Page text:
Description
Kingdom of Prussia - Order for Merit for Science and Art "Pour le Mérite für Wissenschaften und Künste": knight's jewel in chased gold, openwork, the legend on a blue enamelled background, encircled by four small bifacial royal crowns, the reverse smooth and plain, signed "Hossauer Berlin", double ring, period black silk tie bordered with silver threads (slightly discoloured and oxidized).
55 x 51,5 mm, gross weight : 14,55 g
Prussia, circa 1840.
Created in 1740 by King Frederick II of Prussia from the Brandenburg order "of Generosity", the order "For Merit" was the most prestigious decoration of the kingdom of Prussia. Until 1810 it rewarded both civil and military merits - one of its most tumultuous holders was Voltaire in 1750 -, it was then reserved for officers for acts of bravery against the enemy. As civilians were deprived of its prestige, on 31 May 1842, Frederick William IV established a civilian class to reward eminent merit in the scientific and artistic fields. The first holder and chancellor of this civil class was Alexander von Humbolt (1769-1859). This class was reserved for thirty Germans and thirty foreigners, renewed by co-option in chapter. Abolished in 1918, reconstituted in 1924, forbidden in 1933, it was restored in 1952.
Jean-Baptiste Biot was decorated on August 16, 1850, thus joining some illustrious Frenchmen among whom Arago, Ingres, Daguerre, Fontaine, Gay-Lussac, Vernet and Guizot (Chateaubriand died in 1848, was part of the first promotion).
TTB to SUP
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Kingdom of Prussia - Order for Merit for Science and Art "Pour le Mérite für Wissenschaften und Künste": knight's jewel in chased gold, openwork, the legend on a blue enamelled background, encircled by four small bifacial royal crowns, the reverse smooth and plain, signed "Hossauer Berlin", double ring, period black silk tie bordered with silver threads (slightly discoloured and oxidized). 55 x 51,5 mm, gross weight : 14,55 gPrussia, circa 1840.Created in 1740 by King Frederick II of Prussia from the Brandenburg order "of Generosity", the order "For Merit" was the most prestigious decoration of the kingdom of Prussia. Until 1810 it rewarded both civil and military merits - one of its most tumultuous holders was Voltaire in 1750 -, it was then reserved for officers for acts of bravery against the enemy. As civilians were deprived of its prestige, on 31 May 1842, Frederick William IV established a civilian class to reward eminent merit in the scientific and artistic fields. The first holder and chancellor of this civil class was Alexander von Humbolt (1769-1859). This class was reserved for thirty Germans and thirty foreigners, renewed by co-option in chapter. Abolished in 1918, reconstituted in 1924, forbidden in 1933, it was restored in 1952.Jean-Baptiste Biot was decorated on August 16, 1850, thus joining some illustrious Frenchmen among whom Arago, Ingres, Daguerre, Fontaine, Gay-Lussac, Vernet and Guizot (Chateaubriand died in 1848, was part of the first promotion). TTB to SUP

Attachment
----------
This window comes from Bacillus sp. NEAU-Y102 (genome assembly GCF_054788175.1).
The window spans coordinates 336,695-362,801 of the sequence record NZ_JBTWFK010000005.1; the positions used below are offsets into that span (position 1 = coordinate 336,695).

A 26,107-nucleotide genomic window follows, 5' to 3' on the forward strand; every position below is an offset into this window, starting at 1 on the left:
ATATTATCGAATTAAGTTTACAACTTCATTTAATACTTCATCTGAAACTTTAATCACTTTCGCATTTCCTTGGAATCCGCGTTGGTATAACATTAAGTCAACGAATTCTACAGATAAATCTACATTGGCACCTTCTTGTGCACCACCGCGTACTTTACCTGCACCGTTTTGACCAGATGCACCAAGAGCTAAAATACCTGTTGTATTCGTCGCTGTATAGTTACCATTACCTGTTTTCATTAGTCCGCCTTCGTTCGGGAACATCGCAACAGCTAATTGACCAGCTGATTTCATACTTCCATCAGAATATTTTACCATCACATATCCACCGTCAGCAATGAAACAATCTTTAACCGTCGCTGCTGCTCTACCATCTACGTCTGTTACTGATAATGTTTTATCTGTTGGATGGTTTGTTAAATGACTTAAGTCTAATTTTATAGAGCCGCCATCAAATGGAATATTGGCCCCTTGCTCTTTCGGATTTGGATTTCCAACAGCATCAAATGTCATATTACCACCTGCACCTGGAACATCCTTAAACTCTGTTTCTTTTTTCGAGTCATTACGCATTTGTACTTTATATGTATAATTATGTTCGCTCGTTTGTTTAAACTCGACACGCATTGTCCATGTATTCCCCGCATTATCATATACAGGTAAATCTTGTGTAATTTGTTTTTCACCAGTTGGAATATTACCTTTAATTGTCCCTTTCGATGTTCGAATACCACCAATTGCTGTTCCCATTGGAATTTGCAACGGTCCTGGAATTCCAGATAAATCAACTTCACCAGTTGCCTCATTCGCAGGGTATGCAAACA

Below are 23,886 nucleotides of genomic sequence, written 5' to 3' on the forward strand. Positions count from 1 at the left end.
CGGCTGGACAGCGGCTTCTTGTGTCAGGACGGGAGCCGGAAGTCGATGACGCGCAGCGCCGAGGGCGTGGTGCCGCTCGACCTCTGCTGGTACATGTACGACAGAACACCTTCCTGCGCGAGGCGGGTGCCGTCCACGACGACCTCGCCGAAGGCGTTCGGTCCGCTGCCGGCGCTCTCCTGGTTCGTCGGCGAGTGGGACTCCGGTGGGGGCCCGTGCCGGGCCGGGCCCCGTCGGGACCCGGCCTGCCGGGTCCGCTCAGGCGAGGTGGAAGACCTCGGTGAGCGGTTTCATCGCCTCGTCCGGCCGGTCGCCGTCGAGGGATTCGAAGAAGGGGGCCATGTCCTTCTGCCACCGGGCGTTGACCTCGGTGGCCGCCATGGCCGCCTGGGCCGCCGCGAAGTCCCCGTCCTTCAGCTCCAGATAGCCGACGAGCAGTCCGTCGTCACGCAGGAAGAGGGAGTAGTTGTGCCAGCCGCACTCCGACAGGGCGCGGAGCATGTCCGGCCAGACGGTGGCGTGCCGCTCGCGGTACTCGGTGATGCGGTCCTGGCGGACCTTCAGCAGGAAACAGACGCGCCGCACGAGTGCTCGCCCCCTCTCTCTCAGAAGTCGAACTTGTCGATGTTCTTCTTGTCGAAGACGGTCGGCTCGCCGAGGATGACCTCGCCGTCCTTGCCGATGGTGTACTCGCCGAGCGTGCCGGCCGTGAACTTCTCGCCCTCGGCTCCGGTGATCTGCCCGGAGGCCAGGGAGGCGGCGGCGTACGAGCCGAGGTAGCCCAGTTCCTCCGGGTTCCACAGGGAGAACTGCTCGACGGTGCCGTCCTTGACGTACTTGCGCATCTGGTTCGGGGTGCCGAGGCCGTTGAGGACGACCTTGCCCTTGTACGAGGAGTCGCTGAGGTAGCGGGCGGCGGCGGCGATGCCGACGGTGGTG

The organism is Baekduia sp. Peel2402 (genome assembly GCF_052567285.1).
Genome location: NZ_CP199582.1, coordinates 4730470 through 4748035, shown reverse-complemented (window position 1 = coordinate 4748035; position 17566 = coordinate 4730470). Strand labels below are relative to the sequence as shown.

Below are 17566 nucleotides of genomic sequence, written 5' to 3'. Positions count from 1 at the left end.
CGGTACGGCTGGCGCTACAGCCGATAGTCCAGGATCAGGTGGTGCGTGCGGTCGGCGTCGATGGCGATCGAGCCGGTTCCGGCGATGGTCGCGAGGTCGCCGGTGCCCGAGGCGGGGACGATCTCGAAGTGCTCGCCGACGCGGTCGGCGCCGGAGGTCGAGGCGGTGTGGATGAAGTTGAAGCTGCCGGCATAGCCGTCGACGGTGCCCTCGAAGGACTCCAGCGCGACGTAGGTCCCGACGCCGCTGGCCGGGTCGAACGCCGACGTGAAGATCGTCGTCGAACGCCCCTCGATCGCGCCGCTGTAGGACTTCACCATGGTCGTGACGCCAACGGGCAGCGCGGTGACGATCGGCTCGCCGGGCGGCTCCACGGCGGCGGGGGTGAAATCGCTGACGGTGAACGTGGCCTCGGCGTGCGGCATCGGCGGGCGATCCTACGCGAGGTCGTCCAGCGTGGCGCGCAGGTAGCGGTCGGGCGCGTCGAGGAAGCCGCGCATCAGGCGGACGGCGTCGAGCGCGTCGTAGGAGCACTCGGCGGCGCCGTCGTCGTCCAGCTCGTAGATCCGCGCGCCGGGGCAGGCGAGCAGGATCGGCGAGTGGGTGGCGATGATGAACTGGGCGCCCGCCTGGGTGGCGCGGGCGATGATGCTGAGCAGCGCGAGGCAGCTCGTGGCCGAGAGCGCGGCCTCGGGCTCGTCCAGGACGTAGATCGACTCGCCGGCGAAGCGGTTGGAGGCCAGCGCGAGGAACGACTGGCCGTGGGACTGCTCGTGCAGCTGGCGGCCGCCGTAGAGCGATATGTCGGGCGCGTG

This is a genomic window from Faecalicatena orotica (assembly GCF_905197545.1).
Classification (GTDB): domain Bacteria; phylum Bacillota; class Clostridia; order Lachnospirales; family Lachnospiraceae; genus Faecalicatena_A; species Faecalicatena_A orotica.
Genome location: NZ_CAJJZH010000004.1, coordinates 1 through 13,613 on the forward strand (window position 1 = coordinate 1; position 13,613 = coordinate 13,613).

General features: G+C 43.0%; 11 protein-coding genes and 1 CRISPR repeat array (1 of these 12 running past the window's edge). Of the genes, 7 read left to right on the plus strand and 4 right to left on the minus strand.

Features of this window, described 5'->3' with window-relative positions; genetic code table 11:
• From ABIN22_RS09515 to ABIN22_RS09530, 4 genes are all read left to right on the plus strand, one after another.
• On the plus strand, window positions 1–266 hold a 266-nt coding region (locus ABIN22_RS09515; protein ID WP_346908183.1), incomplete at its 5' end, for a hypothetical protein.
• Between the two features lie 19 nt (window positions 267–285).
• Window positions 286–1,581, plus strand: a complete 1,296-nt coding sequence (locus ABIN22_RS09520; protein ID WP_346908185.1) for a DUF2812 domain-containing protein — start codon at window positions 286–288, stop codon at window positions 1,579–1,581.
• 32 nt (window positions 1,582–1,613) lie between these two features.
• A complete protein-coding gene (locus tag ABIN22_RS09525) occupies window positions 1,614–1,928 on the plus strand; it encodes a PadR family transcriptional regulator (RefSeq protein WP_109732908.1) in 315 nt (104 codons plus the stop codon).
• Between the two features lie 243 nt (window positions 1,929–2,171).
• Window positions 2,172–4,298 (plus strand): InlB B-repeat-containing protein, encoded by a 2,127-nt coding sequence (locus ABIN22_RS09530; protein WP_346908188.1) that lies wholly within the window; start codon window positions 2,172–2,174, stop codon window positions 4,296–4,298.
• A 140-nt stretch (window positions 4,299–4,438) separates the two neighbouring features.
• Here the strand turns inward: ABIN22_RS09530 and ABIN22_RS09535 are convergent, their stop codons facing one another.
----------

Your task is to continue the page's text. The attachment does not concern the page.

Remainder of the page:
Estimate 5 000 - 7 000 EUR

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Location of the item : France - 75009 - paris

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For sale on Wednesday 28 Apr - 13:00 (CEST)
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